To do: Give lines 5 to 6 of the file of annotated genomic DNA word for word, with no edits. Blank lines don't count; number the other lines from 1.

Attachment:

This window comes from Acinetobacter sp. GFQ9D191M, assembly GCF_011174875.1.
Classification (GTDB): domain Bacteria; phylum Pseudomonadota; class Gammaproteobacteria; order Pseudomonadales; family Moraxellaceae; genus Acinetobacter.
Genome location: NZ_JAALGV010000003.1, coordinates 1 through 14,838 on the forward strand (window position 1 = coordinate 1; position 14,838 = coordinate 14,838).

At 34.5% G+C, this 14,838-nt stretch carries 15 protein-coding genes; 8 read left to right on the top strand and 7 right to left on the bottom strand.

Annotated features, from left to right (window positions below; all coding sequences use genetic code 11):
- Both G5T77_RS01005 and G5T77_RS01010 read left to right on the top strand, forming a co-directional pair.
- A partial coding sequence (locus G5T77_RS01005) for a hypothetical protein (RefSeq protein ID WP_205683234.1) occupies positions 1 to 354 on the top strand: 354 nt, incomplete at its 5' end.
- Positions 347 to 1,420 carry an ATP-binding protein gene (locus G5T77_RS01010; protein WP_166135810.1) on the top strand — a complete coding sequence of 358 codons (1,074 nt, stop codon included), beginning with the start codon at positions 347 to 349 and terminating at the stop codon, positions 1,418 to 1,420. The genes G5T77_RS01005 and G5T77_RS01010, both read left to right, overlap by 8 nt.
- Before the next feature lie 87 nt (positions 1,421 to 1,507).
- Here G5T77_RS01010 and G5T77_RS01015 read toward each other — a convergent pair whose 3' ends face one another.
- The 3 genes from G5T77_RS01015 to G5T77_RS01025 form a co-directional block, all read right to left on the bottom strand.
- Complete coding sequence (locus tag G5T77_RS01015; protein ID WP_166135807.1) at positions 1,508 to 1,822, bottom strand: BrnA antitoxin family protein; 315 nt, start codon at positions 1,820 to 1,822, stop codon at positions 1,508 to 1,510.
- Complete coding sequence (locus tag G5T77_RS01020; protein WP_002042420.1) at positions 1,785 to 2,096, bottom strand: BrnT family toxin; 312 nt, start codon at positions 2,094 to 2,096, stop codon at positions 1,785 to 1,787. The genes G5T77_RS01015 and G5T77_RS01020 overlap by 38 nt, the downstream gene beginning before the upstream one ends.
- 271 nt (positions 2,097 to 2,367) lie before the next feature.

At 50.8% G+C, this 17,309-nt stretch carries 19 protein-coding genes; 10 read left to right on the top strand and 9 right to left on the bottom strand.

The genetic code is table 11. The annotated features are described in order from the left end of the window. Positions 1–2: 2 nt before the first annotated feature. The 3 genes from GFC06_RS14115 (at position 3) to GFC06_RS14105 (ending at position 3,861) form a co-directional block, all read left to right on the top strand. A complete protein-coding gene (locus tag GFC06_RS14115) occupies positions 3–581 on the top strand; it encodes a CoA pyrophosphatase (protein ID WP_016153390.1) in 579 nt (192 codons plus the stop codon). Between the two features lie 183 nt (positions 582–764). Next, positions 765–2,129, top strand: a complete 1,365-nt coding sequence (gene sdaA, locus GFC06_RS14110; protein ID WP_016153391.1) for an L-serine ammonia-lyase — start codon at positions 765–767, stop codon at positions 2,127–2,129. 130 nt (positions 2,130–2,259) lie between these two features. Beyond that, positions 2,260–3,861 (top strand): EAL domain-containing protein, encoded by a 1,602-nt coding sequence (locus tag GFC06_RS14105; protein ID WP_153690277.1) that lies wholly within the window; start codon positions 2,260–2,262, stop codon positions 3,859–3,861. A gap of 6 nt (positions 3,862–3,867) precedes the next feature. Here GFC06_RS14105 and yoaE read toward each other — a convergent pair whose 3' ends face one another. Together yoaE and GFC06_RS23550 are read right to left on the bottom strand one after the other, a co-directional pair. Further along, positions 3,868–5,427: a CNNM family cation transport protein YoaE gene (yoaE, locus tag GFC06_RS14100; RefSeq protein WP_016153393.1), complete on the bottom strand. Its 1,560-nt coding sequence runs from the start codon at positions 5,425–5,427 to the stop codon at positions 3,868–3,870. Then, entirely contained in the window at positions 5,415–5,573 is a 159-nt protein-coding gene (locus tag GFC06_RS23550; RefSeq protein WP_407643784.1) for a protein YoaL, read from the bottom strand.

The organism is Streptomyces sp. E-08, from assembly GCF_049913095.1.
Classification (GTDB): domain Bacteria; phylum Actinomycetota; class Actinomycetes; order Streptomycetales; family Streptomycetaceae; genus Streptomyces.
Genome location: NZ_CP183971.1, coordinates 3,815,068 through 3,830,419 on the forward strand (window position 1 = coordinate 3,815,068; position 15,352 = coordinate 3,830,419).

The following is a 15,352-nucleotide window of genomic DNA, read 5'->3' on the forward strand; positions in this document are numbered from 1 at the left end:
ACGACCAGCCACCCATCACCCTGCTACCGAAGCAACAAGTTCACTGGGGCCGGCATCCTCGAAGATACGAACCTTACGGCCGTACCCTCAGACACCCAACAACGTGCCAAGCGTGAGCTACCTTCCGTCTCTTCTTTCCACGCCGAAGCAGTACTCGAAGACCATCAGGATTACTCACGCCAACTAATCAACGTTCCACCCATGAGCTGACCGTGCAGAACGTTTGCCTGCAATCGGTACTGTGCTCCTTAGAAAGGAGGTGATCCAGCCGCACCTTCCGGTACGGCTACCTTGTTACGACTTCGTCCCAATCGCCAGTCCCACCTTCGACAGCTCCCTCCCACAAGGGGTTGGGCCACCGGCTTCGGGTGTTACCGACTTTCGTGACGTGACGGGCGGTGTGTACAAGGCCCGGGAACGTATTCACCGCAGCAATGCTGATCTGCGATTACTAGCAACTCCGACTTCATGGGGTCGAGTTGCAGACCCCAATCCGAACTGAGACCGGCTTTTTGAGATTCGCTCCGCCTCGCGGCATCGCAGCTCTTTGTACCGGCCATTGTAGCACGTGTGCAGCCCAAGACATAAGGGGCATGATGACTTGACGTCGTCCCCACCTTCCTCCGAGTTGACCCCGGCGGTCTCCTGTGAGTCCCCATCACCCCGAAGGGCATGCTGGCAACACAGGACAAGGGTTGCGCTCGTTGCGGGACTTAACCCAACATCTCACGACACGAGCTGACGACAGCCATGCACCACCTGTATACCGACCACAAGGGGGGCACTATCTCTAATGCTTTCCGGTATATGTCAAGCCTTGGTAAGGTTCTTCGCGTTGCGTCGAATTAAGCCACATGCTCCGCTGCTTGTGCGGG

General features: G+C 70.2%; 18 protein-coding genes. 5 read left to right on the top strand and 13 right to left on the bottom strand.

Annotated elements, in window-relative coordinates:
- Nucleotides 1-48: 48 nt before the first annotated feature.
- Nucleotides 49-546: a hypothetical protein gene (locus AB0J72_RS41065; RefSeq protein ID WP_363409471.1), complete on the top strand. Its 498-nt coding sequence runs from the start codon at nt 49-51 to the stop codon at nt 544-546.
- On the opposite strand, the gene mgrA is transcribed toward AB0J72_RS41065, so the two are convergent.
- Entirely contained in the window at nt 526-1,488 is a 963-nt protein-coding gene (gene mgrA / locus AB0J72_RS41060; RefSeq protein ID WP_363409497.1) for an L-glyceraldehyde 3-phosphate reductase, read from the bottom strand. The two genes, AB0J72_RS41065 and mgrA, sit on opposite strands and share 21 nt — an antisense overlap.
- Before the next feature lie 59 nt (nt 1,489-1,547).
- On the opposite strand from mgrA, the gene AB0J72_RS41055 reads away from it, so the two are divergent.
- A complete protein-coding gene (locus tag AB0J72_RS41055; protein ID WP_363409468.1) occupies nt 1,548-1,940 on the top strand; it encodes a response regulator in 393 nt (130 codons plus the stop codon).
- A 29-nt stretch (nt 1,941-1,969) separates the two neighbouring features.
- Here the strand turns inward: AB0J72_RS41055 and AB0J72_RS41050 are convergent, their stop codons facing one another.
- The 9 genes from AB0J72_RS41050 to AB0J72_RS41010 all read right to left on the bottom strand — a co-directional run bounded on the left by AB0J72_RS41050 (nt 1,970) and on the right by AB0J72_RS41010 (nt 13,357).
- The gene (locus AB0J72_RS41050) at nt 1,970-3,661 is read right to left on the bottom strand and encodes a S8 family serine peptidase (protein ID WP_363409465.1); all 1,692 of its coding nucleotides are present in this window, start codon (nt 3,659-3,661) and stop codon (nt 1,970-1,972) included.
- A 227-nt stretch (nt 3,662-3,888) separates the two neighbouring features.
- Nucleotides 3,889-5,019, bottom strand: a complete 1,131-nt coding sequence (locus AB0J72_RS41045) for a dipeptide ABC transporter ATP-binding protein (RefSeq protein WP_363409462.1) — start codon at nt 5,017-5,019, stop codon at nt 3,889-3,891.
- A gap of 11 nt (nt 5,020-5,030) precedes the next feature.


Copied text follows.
Annotated features, from left to right (window positions below; all coding sequences use genetic code 11):
- Both G5T77_RS01005 and G5T77_RS01010 read left to right on the top strand, forming a co-directional pair.